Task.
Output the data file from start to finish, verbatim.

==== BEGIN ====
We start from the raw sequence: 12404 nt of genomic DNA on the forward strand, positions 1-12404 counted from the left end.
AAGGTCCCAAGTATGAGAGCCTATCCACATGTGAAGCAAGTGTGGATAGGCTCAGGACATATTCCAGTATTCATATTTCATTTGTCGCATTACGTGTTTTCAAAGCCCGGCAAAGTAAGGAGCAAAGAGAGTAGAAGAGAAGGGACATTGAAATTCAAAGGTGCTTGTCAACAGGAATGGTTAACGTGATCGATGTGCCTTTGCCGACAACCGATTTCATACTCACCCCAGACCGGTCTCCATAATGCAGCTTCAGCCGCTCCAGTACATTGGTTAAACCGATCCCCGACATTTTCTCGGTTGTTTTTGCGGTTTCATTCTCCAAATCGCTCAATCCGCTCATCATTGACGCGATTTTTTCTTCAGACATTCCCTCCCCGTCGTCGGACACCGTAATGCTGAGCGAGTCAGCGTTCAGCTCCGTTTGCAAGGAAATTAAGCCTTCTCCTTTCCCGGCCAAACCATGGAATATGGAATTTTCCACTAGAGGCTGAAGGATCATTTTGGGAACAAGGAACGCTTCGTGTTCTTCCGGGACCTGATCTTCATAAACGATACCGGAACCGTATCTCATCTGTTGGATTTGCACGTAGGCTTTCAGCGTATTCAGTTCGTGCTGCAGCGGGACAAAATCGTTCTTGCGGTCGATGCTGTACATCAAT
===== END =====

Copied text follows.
We start from the raw sequence: 12404 nt of genomic DNA on the forward strand, positions 1-12404 counted from the left end.
AAGGTCCCAAGTATGAGAGCCTATCCACATGTGAAGCAAGTGTGGATAGGCTCAGGACATATTCCAGTATTCATATTTCATTTGTCGCATTACGTGTTTTCAAAGCCCGGCAAAGTAAGGAGCAAAGAGAGTAGAAGAGAAGGGACATTGAAATTCAAAGGTGCTTGTCAACAGGAATGGTTAACGTGATCGATGTGCCTTTGCCGACAACCGATTTCATACTCACCCCAGACCGGTCTCCATAATGCAGCTTCAGCCGCTCCAGTACATTGGTTAAACCGATCCCCGACATTTTCTCGGTTGTTTTTGCGGTTTCATTCTCCAAATCGCTCAATCCGCTCATCATTGACGCGATTTTTTCTTCAGACATTCCCTCCCCGTCGTCGGACACCGTAATGCTGAGCGAGTCAGCGTTCAGCTCCGTTTGCAAGGAAATTAAGCCTTCTCCTTTCCCGGCCAAACCATGGAATATGGAATTTTCCACTAGAGGCTGAAGGATCATTTTGGGAACAAGGAACGCTTCGTGTTCTTCCGGGACCTGATCTTCATAAACGATACCGGAACCGTATCTCATCTGTTGGATTTGCACGTAGGCTTTCAGCGTATTCAGTTCGTGCTGCAGCGGGACAAAATCGTTCTTGCGGTCGATGCTGTACATCAAT